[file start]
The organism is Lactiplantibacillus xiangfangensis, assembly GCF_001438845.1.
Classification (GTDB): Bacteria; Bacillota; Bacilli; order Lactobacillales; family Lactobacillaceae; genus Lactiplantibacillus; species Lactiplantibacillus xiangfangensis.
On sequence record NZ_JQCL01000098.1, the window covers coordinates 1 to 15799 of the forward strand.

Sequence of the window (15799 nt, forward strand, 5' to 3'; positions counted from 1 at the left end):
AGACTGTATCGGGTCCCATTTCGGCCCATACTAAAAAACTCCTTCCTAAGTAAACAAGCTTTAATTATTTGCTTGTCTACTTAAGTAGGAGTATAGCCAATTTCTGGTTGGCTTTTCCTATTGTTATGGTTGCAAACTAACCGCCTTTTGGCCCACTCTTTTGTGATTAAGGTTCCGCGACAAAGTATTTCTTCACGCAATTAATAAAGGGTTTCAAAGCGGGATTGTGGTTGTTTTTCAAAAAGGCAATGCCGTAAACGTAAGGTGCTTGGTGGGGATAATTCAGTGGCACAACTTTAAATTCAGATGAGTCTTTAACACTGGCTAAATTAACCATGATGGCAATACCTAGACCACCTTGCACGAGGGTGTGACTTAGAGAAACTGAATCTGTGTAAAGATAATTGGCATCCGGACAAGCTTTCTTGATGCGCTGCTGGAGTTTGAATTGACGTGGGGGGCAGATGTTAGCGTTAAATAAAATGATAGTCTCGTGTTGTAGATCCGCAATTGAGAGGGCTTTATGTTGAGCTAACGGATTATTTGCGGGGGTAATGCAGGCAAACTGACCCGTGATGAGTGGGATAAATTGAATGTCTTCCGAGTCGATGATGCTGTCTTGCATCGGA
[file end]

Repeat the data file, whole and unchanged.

The organism is Lactiplantibacillus xiangfangensis, assembly GCF_001438845.1.
Classification (GTDB): Bacteria; Bacillota; Bacilli; order Lactobacillales; family Lactobacillaceae; genus Lactiplantibacillus; species Lactiplantibacillus xiangfangensis.
On sequence record NZ_JQCL01000098.1, the window covers coordinates 1 to 15799 of the forward strand.

Sequence of the window (15799 nt, forward strand, 5' to 3'; positions counted from 1 at the left end):
AGACTGTATCGGGTCCCATTTCGGCCCATACTAAAAAACTCCTTCCTAAGTAAACAAGCTTTAATTATTTGCTTGTCTACTTAAGTAGGAGTATAGCCAATTTCTGGTTGGCTTTTCCTATTGTTATGGTTGCAAACTAACCGCCTTTTGGCCCACTCTTTTGTGATTAAGGTTCCGCGACAAAGTATTTCTTCACGCAATTAATAAAGGGTTTCAAAGCGGGATTGTGGTTGTTTTTCAAAAAGGCAATGCCGTAAACGTAAGGTGCTTGGTGGGGATAATTCAGTGGCACAACTTTAAATTCAGATGAGTCTTTAACACTGGCTAAATTAACCATGATGGCAATACCTAGACCACCTTGCACGAGGGTGTGACTTAGAGAAACTGAATCTGTGTAAAGATAATTGGCATCCGGACAAGCTTTCTTGATGCGCTGCTGGAGTTTGAATTGACGTGGGGGGCAGATGTTAGCGTTAAATAAAATGATAGTCTCGTGTTGTAGATCCGCAATTGAGAGGGCTTTATGTTGAGCTAACGGATTATTTGCGGGGGTAATGCAGGCAAACTGACCCGTGATGAGTGGGATAAATTGAATGTCTTCCGAGTCGATGATGCTGTCTTGCATCGGA